Withdrawal from opioids or opiates, the group of narcotics which heroin belongs to, occurs when the body attempts to detox from the physical dependence it has on the drug. Dependence occurs after any prolonged use and varies from person to person in terms of how much of the drug must be used and for how long. While withdrawal symptoms are usually not life-threatening, they can be extremely painful. Medical drug detox can help ease the transition from active use to recovery.
Heroin is an opioid substance that is synthesized from morphine, a naturally occurring substance extracted from the seeds of the poppy plant. Currently, in the United States, we are in the midst of an “opioid crisis,” which largely stems from the increase in the use of heroin after prescription opiates become harder to attain. Heroin is often cheaper than these prescription opiates and as an illicit substance, cut with a variety of other substances. This cutting process, especially when done with other potent opiates (such as fentanyl) has resulted in a dramatic increase in overdose deaths in the United States.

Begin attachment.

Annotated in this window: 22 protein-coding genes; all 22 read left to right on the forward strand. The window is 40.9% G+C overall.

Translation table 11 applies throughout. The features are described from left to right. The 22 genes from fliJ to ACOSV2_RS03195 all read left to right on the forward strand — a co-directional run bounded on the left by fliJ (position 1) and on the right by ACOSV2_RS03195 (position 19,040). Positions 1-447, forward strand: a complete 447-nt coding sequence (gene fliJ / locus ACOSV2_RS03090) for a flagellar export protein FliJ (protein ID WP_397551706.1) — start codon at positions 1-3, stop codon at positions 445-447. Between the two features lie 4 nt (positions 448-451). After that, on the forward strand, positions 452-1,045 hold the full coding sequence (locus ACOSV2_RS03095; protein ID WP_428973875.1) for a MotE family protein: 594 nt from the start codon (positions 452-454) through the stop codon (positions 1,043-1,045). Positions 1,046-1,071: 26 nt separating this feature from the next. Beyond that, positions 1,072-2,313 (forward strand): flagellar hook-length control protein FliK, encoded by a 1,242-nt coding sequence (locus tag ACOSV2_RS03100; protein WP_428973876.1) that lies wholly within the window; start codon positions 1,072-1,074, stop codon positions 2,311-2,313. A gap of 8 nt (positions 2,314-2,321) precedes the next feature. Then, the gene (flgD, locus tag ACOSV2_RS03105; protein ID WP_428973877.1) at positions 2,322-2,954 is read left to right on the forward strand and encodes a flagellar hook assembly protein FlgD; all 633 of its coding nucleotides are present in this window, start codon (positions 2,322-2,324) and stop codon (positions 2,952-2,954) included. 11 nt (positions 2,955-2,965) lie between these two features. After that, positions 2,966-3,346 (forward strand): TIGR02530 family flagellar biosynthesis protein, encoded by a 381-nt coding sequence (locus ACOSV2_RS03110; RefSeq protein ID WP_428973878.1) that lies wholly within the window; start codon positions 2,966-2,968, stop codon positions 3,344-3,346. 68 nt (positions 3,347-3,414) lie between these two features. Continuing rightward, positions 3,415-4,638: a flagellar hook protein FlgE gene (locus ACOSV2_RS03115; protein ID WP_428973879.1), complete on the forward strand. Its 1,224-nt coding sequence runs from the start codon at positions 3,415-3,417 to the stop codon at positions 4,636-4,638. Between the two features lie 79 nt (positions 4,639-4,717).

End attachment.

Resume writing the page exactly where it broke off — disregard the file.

The National Institue of Drug Abuse estimates that about 23 percent of individuals who use heroin become dependent on it. Once dependent, withdrawal is unavoidable when starting on the road to recovery. Withdrawal symptoms can be medically managed, however, making the process much easier.
What is drug withdrawal?
Drug withdrawal is a substance-specific set of symptoms due to the cessation or reduction of heavy and prolonged drug use. Most often, withdrawal occurs either when the substance can no longer be found in the quantities needed (as these quantities increase due to increase in tolerance), or when a decision to quit using is reached. Withdrawal is typically marked by an increase in irritability, pain and aches within the body, and decreased social functioning. While some substances can be extremely dangerous to withdrawal from, heroin withdrawal—while uncomfortable—is usually not life-threatening.
Symptoms of Heroin Withdrawal